Environmental Science and Policy
A move toward sustainability involves identifying areas where we can recycle and reuse our resources, and an area greatly overlooked is our own waste matter. The scale of population and the effluence it creates has made management of human waste a necessary endeavor to pursue. Collecting and treating human waste in wastewater treatment plants as is currently done has served a tremendous importance in creating a healthier, cleaner and more sanitary society. However, current treatment methods make human waste a waste product, while using the valuable resource of potable water both to clean and to dispose of in an environment not conducive to its inherent decomposition capacities. This paper will explore an alternative approach to wastewater treatment at Smith College through the installation of composting toilets at the newly renovated athletic fields. In an effort to reach sustainability goals set forth in the 2009 SCAMP report, composting toilets are a viable way to minimize water use on campus, while simultaneously returning nutrients to the soil, minimizing contamination to our waterways and setting forth a new agenda as a model for a new culture of sustainability.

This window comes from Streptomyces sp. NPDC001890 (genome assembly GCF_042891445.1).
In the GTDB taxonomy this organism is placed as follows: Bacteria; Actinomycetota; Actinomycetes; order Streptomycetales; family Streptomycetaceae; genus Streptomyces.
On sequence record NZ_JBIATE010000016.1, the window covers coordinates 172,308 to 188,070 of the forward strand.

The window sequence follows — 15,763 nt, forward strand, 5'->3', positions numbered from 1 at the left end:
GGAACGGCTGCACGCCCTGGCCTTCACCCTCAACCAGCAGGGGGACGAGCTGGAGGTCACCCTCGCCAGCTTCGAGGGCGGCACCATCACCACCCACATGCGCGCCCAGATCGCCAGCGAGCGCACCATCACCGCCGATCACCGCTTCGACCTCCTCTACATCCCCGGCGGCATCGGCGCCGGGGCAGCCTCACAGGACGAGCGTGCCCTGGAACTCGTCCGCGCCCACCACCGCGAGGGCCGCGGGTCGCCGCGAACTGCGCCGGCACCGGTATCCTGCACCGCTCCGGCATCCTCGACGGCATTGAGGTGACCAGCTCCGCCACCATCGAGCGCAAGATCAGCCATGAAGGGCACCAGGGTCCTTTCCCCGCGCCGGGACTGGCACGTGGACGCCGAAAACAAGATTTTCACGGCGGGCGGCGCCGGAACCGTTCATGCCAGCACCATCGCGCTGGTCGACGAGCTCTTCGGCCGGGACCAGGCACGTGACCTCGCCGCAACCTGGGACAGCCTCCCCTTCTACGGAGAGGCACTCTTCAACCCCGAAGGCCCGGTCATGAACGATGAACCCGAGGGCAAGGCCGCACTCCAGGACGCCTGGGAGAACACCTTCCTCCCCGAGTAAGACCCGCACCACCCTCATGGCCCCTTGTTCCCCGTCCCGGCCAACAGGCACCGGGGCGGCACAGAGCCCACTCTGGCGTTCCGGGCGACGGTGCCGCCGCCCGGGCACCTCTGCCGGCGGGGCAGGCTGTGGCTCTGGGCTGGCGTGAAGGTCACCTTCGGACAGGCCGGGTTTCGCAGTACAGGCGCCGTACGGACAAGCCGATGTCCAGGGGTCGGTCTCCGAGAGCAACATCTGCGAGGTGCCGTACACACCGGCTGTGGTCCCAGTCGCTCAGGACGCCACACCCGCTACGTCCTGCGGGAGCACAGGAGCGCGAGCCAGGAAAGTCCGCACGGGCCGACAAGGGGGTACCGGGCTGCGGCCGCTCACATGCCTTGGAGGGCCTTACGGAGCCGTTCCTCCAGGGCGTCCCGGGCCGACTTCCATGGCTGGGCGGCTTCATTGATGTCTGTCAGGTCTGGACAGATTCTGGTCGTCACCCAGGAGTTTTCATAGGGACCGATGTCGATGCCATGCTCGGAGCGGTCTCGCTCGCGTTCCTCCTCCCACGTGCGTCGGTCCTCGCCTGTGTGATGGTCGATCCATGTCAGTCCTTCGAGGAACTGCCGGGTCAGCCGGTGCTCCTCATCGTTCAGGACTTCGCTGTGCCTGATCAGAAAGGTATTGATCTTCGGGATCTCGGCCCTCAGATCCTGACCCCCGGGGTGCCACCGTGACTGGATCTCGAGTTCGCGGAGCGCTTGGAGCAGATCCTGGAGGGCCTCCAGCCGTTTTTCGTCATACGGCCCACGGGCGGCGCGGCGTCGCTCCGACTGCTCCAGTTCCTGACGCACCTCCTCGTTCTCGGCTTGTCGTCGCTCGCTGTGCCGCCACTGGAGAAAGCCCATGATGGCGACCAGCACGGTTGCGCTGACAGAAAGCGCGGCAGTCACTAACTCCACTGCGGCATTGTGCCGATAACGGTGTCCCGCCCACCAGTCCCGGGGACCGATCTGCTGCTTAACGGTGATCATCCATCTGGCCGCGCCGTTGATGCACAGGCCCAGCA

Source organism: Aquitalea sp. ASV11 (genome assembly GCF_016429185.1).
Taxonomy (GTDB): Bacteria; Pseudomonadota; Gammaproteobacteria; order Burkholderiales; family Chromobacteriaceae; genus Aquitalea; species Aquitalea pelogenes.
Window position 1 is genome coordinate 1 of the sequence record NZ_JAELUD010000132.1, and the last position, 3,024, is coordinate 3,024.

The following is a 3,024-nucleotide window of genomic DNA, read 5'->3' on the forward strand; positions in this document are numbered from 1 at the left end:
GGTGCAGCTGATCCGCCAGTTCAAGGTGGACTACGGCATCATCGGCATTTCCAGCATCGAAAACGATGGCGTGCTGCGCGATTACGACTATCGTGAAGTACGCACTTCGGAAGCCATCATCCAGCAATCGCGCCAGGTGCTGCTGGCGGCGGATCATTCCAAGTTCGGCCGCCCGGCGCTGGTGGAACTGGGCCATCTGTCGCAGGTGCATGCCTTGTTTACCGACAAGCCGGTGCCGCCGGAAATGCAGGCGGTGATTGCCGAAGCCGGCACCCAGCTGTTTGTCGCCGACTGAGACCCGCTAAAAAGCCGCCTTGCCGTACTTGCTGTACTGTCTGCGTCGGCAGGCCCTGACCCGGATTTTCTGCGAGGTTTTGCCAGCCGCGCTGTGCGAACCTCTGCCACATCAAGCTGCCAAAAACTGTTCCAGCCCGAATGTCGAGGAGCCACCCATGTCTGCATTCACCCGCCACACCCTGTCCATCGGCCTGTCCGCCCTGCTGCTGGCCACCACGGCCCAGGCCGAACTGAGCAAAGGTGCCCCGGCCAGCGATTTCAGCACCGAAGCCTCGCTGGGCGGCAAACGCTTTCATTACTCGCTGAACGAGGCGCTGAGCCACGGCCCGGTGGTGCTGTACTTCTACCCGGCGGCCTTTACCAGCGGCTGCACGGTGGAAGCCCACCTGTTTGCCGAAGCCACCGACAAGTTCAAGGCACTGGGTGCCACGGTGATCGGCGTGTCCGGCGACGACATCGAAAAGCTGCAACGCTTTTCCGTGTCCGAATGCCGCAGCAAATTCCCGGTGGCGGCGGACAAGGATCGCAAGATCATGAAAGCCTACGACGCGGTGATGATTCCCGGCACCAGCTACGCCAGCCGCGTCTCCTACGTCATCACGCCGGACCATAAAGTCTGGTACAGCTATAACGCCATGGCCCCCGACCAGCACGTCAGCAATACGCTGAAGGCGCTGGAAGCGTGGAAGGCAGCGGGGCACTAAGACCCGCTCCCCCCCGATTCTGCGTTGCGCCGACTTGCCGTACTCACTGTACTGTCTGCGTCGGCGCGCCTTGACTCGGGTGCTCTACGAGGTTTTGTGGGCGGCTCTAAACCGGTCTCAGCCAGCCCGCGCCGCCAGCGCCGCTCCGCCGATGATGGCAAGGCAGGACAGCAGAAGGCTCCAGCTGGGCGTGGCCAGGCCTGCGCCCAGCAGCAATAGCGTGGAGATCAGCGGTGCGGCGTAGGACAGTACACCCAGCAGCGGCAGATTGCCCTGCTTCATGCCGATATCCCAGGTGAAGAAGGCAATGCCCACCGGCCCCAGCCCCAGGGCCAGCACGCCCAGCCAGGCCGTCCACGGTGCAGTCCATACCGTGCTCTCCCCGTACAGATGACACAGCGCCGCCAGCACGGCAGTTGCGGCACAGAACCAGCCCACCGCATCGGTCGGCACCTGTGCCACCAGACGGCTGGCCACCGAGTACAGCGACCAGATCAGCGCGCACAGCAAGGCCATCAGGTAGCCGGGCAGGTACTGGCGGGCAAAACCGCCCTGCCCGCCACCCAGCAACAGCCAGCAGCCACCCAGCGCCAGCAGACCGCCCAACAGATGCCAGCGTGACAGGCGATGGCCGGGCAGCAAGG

©2011 Emily Gannon
Gannon, Emily, "Transforming Infrastructure: Challenging Mindsets Installing Composting Toilets on Smith Athletic Fields" (2011). Class Project, Smith College, Northampton, MA.